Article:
War has always found its focus where roads converge. Like so many of the significant points of conflict marking the quarrel between North and South, Manassas, Virginia was the center of a network of transportation and commerce. Here, vital arteries of communication and logistics came together and connected.
Threatened by the overwhelming approach of the 35,000 troops of the Union Army of Northeastern Virginia, the Confederate army was put to work defending the vital junction of railroads at Manassas.
At Manassas Junction, the iron rails of the Orange & Alexandria and Manassas Gap railroads joined near the banks of Bull Run, a mere 27 miles from Washington, while the macadam pavement of the Warrenton Turnpike traversed the pastoral fields and woods that soon became a battlefield.
These routes of transportation and communication were rooted in the agricultural economy of Virginia: the turnpike was constructed to transport grain harvests by wagon from the Shenandoah Valley to the markets of Alexandria. The railroads supplanted the turnpike with steam locomotive transportation. The Shenandoah became the "breadbasket of the Confederacy," helping feed Richmond, the political and industrial capital of the Confederacy.
As the war began, existing arteries of communication were transformed for use in logistical communications: the transport of troops and military materiel to sustain armies on campaign. Threatened by the overwhelming approach of the 35,000 troops of the Union Army of Northeastern Virginia, the Confederate army was put to work defending the vital junction of railroads at Manassas.
At the First Battle of Manassas, the Manassas Gap Railroad transported 12,000 troops of the Confederate Army of the Shenandoah to bolster General P.G.T. Beauregard's beleaguered Confederate forces. In one of the first uses of rails to move armies to battle, the Confederate infusion of reinforcements arrived just in time to stem the Union tide. The crushed Union army retreated, moving quickly back along the turnpike's deteriorated macadam to Washington.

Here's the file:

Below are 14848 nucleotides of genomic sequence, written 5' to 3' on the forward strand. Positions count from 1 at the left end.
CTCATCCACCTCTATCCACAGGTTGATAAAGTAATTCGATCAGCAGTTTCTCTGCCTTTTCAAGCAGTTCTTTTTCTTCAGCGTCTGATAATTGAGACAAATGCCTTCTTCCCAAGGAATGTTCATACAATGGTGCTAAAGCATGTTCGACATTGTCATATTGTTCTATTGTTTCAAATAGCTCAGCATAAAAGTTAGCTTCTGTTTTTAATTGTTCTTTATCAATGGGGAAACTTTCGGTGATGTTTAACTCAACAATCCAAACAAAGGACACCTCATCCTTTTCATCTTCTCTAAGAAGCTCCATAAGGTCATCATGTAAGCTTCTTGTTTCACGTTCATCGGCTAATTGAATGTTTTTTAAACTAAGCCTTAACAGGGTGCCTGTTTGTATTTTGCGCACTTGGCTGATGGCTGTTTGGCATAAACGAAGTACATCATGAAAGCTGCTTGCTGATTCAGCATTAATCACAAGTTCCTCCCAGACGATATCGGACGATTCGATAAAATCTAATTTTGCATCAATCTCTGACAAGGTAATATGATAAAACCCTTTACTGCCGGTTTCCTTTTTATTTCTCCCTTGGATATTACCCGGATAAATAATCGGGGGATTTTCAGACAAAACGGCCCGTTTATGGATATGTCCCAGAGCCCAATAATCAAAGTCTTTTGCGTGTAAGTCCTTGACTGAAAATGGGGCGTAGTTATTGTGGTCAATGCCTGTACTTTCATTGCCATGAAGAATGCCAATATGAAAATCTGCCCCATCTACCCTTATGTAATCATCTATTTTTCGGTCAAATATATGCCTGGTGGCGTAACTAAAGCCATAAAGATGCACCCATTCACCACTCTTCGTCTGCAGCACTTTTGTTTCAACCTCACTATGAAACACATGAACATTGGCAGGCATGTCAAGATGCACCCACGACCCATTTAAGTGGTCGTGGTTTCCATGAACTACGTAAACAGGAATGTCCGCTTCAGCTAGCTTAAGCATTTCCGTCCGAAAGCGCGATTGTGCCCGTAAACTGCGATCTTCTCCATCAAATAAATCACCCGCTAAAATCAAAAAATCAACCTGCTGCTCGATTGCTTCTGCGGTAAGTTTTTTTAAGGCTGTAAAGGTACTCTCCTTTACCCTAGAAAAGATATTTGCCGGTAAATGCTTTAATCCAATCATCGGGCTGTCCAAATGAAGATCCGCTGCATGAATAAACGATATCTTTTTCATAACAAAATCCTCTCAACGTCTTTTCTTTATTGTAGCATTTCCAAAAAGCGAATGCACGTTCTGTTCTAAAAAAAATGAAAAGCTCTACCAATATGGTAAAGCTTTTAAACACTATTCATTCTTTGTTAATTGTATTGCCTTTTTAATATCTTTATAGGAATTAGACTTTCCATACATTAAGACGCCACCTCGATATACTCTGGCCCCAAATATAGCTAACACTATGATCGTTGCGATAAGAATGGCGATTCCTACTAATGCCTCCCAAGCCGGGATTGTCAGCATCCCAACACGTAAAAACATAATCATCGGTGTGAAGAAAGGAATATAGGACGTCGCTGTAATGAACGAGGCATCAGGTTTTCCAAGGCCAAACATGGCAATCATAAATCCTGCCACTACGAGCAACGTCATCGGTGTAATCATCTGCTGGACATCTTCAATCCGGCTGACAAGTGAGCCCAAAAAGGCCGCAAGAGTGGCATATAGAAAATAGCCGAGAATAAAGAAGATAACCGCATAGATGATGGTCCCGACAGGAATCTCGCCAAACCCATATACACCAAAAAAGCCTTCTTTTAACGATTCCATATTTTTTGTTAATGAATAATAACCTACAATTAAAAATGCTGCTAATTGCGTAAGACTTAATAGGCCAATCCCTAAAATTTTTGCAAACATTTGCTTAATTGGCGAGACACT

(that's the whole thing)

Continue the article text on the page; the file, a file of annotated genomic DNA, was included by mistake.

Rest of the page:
Thirteen months later, the iron rails and tarred gravel brought contending armies to the same pastures and woodlots near Bull Run. The Confederates had abandoned Manassas Junction in the spring of 1862 and by August the area had become a major Union supply depot. Confederate Maj. Gen. Thomas "Stonewall" Jackson captured and pillaged the depot, burning the stockpile after his hungry troops feasted on Union delicacies including tinned tongue and lobster.
Jackson's wing of the Confederate army then withdrew to Stony Ridge behind an unfinished railroad grade to await the Union army's approach. The cuts and fills of this unfinished railroad became an almost impregnable fortification for Jackson's troops in the ensuing battle, as Maj. Gen. John Pope strove to dislodge the Confederates with piecemeal assaults upon the embankment.
Beyond Manassas, national economies were harnessed for a protracted struggle to restore the Union or establish Confederate independence. The economic bounty of American agriculture and industry became the target of war. Pope issued harsh orders to his troops prior to the Second Manassas campaign to destroy whatever economic resources of the enemy they could not take away. An assault upon the Confederate economy and upon the populace supporting the Confederacy was implicit in Pope's orders to his troops. Seizure of civilian property as "contraband of war," formerly a punishable act, was encouraged.
The Second Manassas campaign introduced the first stirrings of this new type of warfare, waged upon the economic sustainability of the enemy, under the assumption that a blow struck against the ability of the "secessionists" to support their armies in the field was a legitimate act of war. Whereas the First Battle of Manassas witnessed armies at war, the Second Battle expanded on that concept as civilian populations became embroiled in the struggle.
Despite the revolutionary conduct of Pope's campaign, the Union was again defeated; his army retreated with Pope disgraced. But this new type of economic warfare would persist and eventually become the norm, with harsh consequences for the Confederates during the campaigns of Union generals Sherman and Sheridan in 1864 and 1865.
Last updated: February 4, 2015